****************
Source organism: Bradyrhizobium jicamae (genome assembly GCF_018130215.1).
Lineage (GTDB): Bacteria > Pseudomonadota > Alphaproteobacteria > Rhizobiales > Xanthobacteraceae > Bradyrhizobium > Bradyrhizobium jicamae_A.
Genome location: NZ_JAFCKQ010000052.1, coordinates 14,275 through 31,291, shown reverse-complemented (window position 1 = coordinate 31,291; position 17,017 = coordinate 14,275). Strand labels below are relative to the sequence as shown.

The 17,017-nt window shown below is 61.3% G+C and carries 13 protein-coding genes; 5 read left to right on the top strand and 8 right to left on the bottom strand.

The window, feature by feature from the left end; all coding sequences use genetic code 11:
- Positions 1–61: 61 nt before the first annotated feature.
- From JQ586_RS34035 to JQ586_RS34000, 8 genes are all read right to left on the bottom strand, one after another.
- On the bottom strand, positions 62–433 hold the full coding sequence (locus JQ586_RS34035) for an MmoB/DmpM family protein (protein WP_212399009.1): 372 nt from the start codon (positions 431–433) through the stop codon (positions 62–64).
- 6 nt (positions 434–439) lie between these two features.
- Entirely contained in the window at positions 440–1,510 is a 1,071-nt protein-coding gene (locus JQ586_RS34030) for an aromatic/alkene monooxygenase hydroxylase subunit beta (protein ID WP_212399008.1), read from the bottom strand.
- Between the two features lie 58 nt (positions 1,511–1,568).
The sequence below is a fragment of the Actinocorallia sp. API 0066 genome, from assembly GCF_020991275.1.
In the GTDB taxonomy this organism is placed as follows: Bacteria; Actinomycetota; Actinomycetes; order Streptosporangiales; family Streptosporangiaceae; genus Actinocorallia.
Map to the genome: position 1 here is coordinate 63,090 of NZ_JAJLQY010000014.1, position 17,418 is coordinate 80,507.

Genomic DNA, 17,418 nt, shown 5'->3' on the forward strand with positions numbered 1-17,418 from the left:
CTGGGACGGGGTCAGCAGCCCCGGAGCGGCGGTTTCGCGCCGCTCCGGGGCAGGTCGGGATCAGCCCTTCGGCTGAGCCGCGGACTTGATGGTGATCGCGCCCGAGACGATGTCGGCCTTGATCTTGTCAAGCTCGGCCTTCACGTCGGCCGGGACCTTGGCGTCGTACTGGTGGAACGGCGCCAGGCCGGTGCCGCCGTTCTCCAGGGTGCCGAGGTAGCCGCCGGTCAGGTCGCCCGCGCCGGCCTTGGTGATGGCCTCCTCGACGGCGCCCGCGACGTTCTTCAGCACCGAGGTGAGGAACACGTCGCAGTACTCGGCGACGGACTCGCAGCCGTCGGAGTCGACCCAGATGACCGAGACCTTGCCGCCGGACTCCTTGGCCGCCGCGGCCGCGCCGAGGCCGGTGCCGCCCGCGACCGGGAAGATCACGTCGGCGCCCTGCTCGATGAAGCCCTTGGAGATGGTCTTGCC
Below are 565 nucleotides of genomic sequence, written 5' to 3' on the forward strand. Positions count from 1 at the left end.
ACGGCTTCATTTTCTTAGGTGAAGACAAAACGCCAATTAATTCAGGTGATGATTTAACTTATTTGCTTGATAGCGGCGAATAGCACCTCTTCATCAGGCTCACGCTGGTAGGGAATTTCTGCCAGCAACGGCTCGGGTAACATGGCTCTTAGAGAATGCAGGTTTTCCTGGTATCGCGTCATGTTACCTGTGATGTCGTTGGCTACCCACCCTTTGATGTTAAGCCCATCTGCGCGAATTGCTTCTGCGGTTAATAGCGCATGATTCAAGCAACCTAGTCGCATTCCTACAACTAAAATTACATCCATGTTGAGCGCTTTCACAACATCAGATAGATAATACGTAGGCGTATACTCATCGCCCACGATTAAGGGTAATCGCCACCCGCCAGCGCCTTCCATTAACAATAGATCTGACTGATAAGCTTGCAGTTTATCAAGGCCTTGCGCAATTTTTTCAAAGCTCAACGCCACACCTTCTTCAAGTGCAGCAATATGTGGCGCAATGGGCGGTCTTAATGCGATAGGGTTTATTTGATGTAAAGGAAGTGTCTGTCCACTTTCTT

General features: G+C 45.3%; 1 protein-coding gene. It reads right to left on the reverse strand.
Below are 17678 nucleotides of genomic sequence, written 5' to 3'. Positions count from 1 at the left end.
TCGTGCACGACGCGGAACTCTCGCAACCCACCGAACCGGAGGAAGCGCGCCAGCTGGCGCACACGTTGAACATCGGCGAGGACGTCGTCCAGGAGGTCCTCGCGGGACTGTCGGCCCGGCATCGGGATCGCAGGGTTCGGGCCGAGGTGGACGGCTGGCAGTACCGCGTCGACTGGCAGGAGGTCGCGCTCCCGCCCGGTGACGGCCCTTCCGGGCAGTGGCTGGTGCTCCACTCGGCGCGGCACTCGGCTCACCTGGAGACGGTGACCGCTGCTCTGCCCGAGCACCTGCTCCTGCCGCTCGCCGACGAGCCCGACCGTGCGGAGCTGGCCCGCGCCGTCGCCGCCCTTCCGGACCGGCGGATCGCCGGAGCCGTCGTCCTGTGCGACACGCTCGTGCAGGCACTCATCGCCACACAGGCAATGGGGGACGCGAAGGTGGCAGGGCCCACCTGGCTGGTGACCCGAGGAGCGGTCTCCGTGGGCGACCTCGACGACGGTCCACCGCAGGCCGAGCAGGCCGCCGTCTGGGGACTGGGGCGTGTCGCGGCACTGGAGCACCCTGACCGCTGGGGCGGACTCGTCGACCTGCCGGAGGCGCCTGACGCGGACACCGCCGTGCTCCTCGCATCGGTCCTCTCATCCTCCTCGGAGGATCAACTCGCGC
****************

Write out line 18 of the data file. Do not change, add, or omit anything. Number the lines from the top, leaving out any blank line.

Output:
ACGGCTTCATTTTCTTAGGTGAAGACAAAACGCCAATTAATTCAGGTGATGATTTAACTTATTTGCTTGATAGCGGCGAATAGCACCTCTTCATCAGGCTCACGCTGGTAGGGAATTTCTGCCAGCAACGGCTCGGGTAACATGGCTCTTAGAGAATGCAGGTTTTCCTGGTATCGCGTCATGTTACCTGTGATGTCGTTGGCTACCCACCCTTTGATGTTAAGCCCATCTGCGCGAATTGCTTCTGCGGTTAATAGCGCATGATTCAAGCAACCTAGTCGCATTCCTACAACTAAAATTACATCCATGTTGAGCGCTTTCACAACATCAGATAGATAATACGTAGGCGTATACTCATCGCCCACGATTAAGGGTAATCGCCACCCGCCAGCGCCTTCCATTAACAATAGATCTGACTGATAAGCTTGCAGTTTATCAAGGCCTTGCGCAATTTTTTCAAAGCTCAACGCCACACCTTCTTCAAGTGCAGCAATATGTGGCGCAATGGGCGGTCTTAATGCGATAGGGTTTATTTGATGTAAAGGAAGTGTCTGTCCACTTTCTT